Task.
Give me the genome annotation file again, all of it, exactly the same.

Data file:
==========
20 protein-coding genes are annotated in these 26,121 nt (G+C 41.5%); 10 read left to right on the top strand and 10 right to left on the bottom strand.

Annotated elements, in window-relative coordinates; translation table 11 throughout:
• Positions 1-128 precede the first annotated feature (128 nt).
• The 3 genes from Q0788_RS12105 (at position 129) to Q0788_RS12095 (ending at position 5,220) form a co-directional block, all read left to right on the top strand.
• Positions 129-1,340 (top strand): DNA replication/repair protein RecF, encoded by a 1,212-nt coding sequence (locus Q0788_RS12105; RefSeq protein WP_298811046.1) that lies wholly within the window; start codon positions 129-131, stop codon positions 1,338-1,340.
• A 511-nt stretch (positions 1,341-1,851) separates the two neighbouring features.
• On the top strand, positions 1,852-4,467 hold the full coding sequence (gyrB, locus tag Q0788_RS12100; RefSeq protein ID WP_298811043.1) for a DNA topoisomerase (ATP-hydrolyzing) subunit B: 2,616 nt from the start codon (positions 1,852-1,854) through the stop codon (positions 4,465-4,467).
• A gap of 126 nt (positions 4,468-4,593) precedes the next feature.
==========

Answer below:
20 protein-coding genes are annotated in these 26,121 nt (G+C 41.5%); 10 read left to right on the top strand and 10 right to left on the bottom strand.

Annotated elements, in window-relative coordinates; translation table 11 throughout:
• Positions 1-128 precede the first annotated feature (128 nt).
• The 3 genes from Q0788_RS12105 (at position 129) to Q0788_RS12095 (ending at position 5,220) form a co-directional block, all read left to right on the top strand.
• Positions 129-1,340 (top strand): DNA replication/repair protein RecF, encoded by a 1,212-nt coding sequence (locus Q0788_RS12105; RefSeq protein WP_298811046.1) that lies wholly within the window; start codon positions 129-131, stop codon positions 1,338-1,340.
• A 511-nt stretch (positions 1,341-1,851) separates the two neighbouring features.
• On the top strand, positions 1,852-4,467 hold the full coding sequence (gyrB, locus tag Q0788_RS12100; RefSeq protein ID WP_298811043.1) for a DNA topoisomerase (ATP-hydrolyzing) subunit B: 2,616 nt from the start codon (positions 1,852-1,854) through the stop codon (positions 4,465-4,467).
• A gap of 126 nt (positions 4,468-4,593) precedes the next feature.